Category Archives: Program Management

My PM “Piece de Resistance”

Have you ever thought back on your project management career and find that one project that just rings true?  That it was because of your efforts, ideas and fortitude that you were able to motivate the team and through a “Team Effort” bring the project to a successful completion.

Well, I looked back at a troubled project that I was brought in to rescue.  The client laughed when I asked if I could see the last 3 months of status reports, it had been months since one went out.  The project plan had not been updated in the same period of time.  I thought to myself that this is definitely a ship without a rudder.

It was time to go “Old School” on the team.  My favorite project management approach is to take brown butcher paper and tape it on a wall (or in this case I used several of the large flip chart pages taped together).  I brought the team in to the room and had them sit down.  I told them that this is a team building event.  It was up to us to bring this project in on time and together we were going to work out the details.

I told them that we were going brainstorm and come up with all the tasks that needed to be done and that I was going to write them down on multi-colored 3 inch post-it® and stick them on the wall.  A different color would represent the different process streams (e.g. light blue = functional, green = technical, purple = training, orange = communications, magenta = conversion, etc.)  Each post-it was then had a line 2/3rds the way down and then again 2/3 the way across that to form 3 sizes of boxes on each post-it®.  In the large box I would write down the task that needed to be completed.  In the second largest box I would write down the “responsible party” – this is the person reporting back to me on the status of the task and not necessarily the person or team doing the task).  In the small box I would ask for the duration of the task and not the effort.  Knowing that many of the people on the project had “other” work to do, I was more concerned with how many days a task would take to complete (e.g. an 8 hour task being done in 3 days due to other obligations).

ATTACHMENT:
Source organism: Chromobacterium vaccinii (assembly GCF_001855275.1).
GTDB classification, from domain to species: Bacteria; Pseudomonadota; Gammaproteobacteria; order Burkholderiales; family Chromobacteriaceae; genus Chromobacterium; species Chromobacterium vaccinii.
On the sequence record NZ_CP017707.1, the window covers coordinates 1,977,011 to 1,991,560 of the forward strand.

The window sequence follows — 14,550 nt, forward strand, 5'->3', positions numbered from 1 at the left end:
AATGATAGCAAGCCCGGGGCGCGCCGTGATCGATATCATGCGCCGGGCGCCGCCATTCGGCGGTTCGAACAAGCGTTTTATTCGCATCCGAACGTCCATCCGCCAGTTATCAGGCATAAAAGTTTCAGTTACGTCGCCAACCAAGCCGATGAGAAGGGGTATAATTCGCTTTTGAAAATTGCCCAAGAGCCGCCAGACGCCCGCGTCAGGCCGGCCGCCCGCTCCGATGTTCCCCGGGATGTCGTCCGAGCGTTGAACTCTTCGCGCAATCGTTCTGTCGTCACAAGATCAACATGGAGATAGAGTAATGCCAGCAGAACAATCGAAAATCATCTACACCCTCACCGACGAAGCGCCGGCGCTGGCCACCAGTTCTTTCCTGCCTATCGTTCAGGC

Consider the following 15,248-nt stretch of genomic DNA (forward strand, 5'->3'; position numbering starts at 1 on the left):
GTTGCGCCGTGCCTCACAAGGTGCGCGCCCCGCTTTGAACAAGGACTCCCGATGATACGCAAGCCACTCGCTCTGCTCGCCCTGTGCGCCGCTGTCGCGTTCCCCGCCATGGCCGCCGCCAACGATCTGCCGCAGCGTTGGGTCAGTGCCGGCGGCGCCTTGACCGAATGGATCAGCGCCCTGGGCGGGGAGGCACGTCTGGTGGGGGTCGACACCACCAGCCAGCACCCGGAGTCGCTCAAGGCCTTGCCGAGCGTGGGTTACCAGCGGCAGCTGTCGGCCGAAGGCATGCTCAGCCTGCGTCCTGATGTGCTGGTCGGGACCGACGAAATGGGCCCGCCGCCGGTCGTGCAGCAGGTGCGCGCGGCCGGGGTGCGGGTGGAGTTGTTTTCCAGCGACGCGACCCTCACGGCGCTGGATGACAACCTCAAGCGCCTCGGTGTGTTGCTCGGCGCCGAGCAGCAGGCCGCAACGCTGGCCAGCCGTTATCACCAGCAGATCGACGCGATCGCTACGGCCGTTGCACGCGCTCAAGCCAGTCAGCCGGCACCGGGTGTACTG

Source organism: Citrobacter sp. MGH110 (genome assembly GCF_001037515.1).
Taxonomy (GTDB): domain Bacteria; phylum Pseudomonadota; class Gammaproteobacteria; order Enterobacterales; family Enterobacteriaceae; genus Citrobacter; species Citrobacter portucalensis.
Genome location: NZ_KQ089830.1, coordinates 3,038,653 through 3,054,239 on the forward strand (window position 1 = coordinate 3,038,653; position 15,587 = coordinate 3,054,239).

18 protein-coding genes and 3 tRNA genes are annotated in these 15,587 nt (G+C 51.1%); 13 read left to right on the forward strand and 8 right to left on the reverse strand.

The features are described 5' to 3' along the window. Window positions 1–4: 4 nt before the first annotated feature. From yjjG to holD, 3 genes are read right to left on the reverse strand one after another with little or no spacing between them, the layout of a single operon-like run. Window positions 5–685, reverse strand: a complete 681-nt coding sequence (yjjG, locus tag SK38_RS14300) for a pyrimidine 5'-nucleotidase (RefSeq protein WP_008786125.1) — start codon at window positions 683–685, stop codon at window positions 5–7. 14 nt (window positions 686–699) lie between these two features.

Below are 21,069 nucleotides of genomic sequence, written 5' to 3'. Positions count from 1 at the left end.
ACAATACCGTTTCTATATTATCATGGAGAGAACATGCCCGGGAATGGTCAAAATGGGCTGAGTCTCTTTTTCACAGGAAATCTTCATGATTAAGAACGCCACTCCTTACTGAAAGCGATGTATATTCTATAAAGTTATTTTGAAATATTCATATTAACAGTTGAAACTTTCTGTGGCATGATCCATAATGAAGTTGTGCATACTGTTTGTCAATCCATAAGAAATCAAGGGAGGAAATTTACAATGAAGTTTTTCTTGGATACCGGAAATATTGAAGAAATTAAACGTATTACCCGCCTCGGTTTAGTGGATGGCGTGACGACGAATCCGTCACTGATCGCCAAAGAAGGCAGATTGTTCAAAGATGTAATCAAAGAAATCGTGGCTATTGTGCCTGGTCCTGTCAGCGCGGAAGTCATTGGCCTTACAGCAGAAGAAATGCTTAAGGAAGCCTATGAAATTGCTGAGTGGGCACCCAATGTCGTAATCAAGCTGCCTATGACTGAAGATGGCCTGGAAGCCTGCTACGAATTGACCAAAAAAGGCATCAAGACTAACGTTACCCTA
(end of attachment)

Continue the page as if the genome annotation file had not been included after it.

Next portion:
After the team brainstormed all of the multicolored tasks, I put a yellow post-it® on a 90 degree angle on the left side of the assembled flip chart paper and wrote the word “Start” and another on the right side of the paper and wrote “Finish”.  I looked at all of the colored notes and asked the question “if we were to start today, what would be the very first thing we could do?”  After hearing a couple of the responses that represented different process streams, I took each of those notes and placed them to the right of the “Start”.  I then drew lines from the “Start” task to these tasks.  I asked “are there any other tasks that could be started.  And a few more suggestions went up.  I then repeatedly asked “what is next?”  I would put the task up on the sheet and draw the appropriate lines.  Of course, one task could have several lines drawn from it to represent the one-to-many relationships or the possibility of many task lines to one task (many-to-one).

At first I saw some confused faces, I could tell that they did not know exactly what we were doing, but before long, I had several people up and putting the tasks on the board and drawing lines to make the connections.  I had them write on the lines if the relationships between the tasks are F/S (Finish to Start), S/S (Start to Start), or F/F (Finish to Finish).  Before long we had our network diagram completed.

I then had everyone leave while I then put the network diagram that we just completed into MS Project to determine the critical path as well as the estimated completion date.  We then met the next day and I had the project plan up on the projector with the critical path highlighted.  I said this part will require some more attention to detail.  Our “plan” had us finishing in over 60 days and I told them our goal is to compress the plan to what is truly realizable.  We looked at the critical path at the largest duration task.  I asked if we could make this in 10 days versus 13 days.  The conversion team agreed to this.  Recomputed the plan and now we took a look at the next biggest duration task . . .and so on and so on.  We finally got the plan down to 45 days and we all agreed that this was realistic.  With big smiles, we had our plan and I managed to that plan.